10/10/12 — Local counties rank high for animal auto wrecks

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Local counties rank high for animal auto wrecks

By From staff reports
Published in News on October 10, 2012 1:46 PM

Three surrounding counties ranked among the top counties in wildlife-related automobile crashes in the state in 2011, as well as for the period of 2009-11.

Duplin was second in the state with 646 such crashes in 2011 and had 1,839 between 2009-11 to rank fourth. Pitt County was fourth in 2011 with 623 and 1,882 to rank second for 2009-2011. Johnston County was fifth with 535 in 2011 and fifth from 2009-11 with 1,574. Wayne County was 28th in 2011 and 2009-11 with 307 and 869 respectively.

Wake County continues to rank first with 1,105 crashes in 2011 and 3,271 between 20099-11. Guilford County was third last year and between 209-11 with 642 and 1,873 respectively.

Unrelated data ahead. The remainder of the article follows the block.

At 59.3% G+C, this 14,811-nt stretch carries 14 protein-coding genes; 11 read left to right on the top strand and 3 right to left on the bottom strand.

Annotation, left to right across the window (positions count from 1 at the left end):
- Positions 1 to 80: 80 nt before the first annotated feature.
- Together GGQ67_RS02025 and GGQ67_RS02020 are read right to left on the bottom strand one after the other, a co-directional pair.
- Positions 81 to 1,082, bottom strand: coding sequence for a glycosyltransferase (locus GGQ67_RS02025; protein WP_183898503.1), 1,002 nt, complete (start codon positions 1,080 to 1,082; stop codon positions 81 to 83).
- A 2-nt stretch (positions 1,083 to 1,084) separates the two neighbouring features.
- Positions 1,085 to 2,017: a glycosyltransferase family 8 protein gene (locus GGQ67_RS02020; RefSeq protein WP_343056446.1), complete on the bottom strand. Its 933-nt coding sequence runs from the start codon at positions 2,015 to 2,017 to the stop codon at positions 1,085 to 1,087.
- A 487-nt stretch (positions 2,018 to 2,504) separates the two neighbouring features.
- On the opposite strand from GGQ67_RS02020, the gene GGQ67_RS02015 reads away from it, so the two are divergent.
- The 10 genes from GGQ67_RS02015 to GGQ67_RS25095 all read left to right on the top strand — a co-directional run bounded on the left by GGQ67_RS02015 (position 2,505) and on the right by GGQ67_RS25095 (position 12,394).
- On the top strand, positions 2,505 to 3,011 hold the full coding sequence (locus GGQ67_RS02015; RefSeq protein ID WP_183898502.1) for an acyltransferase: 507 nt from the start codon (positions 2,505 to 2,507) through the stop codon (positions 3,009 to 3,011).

The rankings for other area counties were: Sampson, 21 and 17 with 331 and 1,001 respectively; Lenoir, 24 and 19 with 325 and 954 respectively; Wilson, 42 and 41 with 200 and 675 respectively; and Greene, 56 and 57 with 131 and 392 respectively.

More than 19,500 animal-related crashes were reported each of the last three years, and 90 percent of those involved deer. Since 2009, the incidents have resulted in 3,498 injuries to people, of which 17 were fatal, and approximately $139.1 million in property damage.

Between 2009 and 2011, there were 61,046 animal-related collisions reported throughout North Carolina.

In order to help reduce the number of wildlife-related automobile crashes, the state Department of Transportation reminds motorists to be aware of the increased presence of deer on state roads during the fall months.

"More deer are being seen in densely populated areas," said Kevin Lacy, state traffic engineer. "Drivers need to be alert at all times. If you can't avoid a deer, it is better to hit it than to lose control of your vehicle and cause a bigger accident."

While a crash involving a deer can happen at any time, the majority of deer-vehicle collisions occur between October and December, when deer activity increases due to mating and hunting seasons.

Crashes are most common during the hours of 5 p.m. to 7 a.m., when deer movement increases and limited lighting makes it more difficult for motorists to see them on or near roadways.